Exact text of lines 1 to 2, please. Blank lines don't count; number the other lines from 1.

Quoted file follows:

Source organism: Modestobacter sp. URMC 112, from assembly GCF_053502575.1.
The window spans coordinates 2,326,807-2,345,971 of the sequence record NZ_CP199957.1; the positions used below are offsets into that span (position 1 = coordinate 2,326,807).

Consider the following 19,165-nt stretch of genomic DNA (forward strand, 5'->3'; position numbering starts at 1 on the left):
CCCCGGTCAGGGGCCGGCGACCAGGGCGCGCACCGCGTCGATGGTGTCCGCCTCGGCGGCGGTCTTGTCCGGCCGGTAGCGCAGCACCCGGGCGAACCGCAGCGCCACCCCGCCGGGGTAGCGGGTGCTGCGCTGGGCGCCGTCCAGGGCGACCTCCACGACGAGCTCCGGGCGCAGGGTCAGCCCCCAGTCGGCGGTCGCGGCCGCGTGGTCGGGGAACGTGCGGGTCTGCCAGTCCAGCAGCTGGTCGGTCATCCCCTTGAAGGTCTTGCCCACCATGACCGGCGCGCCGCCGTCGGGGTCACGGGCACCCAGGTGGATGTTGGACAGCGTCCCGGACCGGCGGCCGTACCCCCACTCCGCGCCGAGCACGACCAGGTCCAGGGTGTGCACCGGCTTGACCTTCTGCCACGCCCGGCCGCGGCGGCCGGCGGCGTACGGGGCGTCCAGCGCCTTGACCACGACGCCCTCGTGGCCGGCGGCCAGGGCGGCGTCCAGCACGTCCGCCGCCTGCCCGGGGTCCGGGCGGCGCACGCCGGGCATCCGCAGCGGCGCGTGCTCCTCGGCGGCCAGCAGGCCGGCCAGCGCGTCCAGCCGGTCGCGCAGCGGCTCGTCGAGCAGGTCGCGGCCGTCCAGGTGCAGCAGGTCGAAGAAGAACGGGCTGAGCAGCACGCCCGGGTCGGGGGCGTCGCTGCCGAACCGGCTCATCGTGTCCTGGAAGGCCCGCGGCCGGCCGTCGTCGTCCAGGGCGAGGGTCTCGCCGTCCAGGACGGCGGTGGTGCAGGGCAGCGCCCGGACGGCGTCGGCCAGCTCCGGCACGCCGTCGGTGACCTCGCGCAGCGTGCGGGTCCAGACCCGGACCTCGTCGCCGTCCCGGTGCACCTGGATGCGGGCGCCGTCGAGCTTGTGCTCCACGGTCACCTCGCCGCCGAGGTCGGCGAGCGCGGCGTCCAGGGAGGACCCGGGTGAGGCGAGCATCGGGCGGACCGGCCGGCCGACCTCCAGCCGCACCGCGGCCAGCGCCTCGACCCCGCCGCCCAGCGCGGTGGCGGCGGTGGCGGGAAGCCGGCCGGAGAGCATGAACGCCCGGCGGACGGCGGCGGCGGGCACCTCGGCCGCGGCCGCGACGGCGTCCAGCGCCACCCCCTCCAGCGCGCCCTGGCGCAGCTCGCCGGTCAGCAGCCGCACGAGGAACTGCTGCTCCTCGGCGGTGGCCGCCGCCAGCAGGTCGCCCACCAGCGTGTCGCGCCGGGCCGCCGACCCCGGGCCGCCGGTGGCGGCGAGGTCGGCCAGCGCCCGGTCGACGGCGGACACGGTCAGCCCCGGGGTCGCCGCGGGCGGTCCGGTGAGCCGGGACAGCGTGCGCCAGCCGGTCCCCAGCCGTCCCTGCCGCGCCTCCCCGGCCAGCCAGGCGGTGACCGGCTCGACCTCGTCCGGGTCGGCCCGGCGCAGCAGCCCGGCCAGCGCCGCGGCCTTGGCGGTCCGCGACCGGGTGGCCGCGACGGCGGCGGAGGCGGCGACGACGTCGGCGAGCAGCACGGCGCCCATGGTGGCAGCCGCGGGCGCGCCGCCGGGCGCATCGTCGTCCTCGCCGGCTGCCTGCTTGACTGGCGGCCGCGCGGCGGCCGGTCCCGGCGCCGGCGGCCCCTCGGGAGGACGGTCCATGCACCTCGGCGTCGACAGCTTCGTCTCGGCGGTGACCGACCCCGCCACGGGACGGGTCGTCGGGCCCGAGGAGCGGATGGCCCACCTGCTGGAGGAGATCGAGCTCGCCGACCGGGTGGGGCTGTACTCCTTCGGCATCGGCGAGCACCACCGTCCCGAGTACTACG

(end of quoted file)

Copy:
Source organism: Modestobacter sp. URMC 112, from assembly GCF_053502575.1.
The window spans coordinates 2,326,807-2,345,971 of the sequence record NZ_CP199957.1; the positions used below are offsets into that span (position 1 = coordinate 2,326,807).